Central Planning Needs Help
In mid-August, the headline of an NYT article assured readers: “The Clean Energy Future Is Arriving Faster Than You Think.”
The sub-head enthusiasm continues: “The United States is pivoting away from fossil fuels and toward wind, solar and other renewable energy, even in areas dominated by the oil and gas industries.”
Not to be eclipsed, Bloomberg’s headline seems to say the opposite: “Net Zero Is Stalling Out. What Now?”
So, which is it … the green energy future arriving “faster than you think,” or “stalling out”?
They both can’t be right. At the Manhattan Contrarian, Francis Menton asks, which side has the advantage?
(The piece) is filled with more than 20 photographs and charts designed to impress you with the great progress being made: massive wind turbines, vast solar arrays, rows of EV charging stations, teams of serious-looking workers in a modern factory working away on some unnamed but clearly complex piece of equipment.
No Meaningful Data
More important is what is not in the article: The article is devoid of meaningful data on how the “transition” is progressing,” argues the Manhattan Contrarian.
Are wind and solar electricity actually making progress toward supplanting fossil fuels? You won’t find the answer to that (there).
Bloomberg: Collapsing Public Support
Moving to Bloomberg’s article, Mr. Menton emphasizes Bloomberg’s surfeit of data points, most of which are from Europe. The data points, not all from Europe, relate to “collapsing public support as costs become apparent.”
Cost of Policies Causing Anxiety
[V]oters have legitimate questions about net-zero policies: How much will they cost? What benefits will they bring? Will they actually work as advertised? Such skepticism is already changing politics, from the recent losses suffered by Germany’s Greens to the fall of the Dutch governing coalition, which was partly fueled by farmers’ anger over forced reductions in nitrogen-oxide emissions. Even some avowed environmentalists — such as the governor of New Jersey and the leader of the UK’s Labor Party — have lately been siding with voters who feel aggrieved at the costs of environmental policies.
Bloomberg is being honest in reporting that Net Zero seems to be stalling out, agrees Mr. Menton.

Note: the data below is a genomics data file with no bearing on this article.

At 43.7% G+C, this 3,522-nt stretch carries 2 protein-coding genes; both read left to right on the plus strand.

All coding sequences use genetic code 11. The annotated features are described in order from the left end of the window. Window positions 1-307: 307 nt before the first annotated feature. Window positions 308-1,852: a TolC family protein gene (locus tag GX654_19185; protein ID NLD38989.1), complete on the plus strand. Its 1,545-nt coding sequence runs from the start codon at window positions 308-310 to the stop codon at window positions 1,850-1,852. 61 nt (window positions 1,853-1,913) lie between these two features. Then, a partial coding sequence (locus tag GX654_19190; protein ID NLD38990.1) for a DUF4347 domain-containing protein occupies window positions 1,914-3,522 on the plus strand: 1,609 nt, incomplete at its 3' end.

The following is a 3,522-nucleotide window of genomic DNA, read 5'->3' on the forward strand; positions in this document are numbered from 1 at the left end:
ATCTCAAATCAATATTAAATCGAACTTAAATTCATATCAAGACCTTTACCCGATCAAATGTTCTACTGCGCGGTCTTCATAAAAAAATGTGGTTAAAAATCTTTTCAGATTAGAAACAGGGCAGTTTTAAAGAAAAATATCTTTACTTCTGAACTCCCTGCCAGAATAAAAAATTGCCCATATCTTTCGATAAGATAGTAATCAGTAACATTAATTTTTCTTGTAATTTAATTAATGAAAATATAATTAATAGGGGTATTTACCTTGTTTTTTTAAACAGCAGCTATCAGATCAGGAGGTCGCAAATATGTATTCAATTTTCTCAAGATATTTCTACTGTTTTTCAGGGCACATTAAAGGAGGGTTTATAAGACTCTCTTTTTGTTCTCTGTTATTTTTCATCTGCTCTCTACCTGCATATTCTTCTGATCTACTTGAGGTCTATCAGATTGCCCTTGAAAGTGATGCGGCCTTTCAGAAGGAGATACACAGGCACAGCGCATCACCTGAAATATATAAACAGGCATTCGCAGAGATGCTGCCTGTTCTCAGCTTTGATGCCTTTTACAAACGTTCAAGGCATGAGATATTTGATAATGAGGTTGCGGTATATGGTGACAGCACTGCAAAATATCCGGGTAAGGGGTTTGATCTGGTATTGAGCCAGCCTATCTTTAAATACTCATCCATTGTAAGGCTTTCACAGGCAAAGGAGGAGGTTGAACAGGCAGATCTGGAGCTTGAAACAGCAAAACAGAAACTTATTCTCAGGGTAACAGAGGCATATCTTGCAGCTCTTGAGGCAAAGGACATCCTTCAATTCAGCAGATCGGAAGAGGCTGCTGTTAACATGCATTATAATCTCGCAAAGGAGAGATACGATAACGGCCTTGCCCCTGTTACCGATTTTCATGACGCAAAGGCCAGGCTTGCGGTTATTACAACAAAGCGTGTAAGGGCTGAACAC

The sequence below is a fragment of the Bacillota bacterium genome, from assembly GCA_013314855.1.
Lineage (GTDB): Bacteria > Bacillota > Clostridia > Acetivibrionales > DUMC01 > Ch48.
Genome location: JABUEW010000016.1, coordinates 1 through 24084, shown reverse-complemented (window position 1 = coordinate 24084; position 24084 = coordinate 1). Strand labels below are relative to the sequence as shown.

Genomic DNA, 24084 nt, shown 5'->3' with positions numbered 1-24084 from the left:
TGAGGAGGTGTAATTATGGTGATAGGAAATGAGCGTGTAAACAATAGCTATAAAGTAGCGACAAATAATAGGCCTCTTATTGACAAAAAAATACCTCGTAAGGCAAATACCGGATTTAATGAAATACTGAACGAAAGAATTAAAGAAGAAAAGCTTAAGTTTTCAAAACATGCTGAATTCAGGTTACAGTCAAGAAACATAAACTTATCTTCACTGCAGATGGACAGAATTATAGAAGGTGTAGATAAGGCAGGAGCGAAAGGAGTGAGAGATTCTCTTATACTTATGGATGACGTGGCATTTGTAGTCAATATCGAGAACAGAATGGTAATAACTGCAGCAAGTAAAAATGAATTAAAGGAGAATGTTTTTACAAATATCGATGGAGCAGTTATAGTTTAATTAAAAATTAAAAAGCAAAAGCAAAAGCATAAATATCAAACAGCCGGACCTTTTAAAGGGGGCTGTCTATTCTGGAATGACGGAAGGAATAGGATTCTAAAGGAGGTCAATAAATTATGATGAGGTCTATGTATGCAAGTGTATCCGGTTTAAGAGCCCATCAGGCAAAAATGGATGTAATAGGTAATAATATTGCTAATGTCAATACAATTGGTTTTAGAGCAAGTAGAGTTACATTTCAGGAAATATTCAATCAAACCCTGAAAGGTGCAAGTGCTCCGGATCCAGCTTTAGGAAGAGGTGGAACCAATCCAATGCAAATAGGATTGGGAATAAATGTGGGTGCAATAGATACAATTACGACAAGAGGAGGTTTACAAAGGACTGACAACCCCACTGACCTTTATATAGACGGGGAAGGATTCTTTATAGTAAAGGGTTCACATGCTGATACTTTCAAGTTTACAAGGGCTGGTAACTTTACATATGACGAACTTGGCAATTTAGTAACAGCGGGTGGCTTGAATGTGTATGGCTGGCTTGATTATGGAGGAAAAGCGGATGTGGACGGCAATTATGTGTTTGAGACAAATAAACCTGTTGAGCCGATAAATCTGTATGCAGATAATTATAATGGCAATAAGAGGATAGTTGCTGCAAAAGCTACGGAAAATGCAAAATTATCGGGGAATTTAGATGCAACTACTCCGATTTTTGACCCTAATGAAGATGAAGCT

Obviously, the government planners directing the green energy transition need to go about this in a more “purposeful” and “strategic” manner, continues Bloomberg.
If the government is going to ban the sale of gas boilers in 2035, as it says, it will need to make sure that cheaper alternatives are available. Likewise with a planned ban on new gas and diesel cars: It’s a fine goal, but it won’t go anywhere unless consumers have compelling incentives, charging infrastructure can meet demand and the government has otherwise laid the needed groundwork. . . . Above all, what’s needed is leadership. Decarbonization can drive economic growth, create jobs and bring substantial benefits to the environment and public health. But it must be done purposefully and strategically.
Here we face the usual banality: a “touching faith that central planning really is going to work this time, because it will be done more intelligently.”
Regardless of the number of real-world failures, true believers will never be persuaded otherwise.
Mr. Menton has a few suggestions. In a previous article, “Crazy Climate Litigation: Held v Montana,” the Manhattan Contrarian lists his recommendations:
- Build a bunch of wind turbines and solar panels and prohibit access to fossil fuel back-up for electricity.
- Allow the folk to buy batteries for back-up if they want. Impose the full cost of their new electricity system on them.
- Ban internal combustion vehicles for residents.
- Require conversion of oil and natural gas heat to electric.
Now, suggests Mr. Menton, place a bet on how long it will take till they cry uncle.
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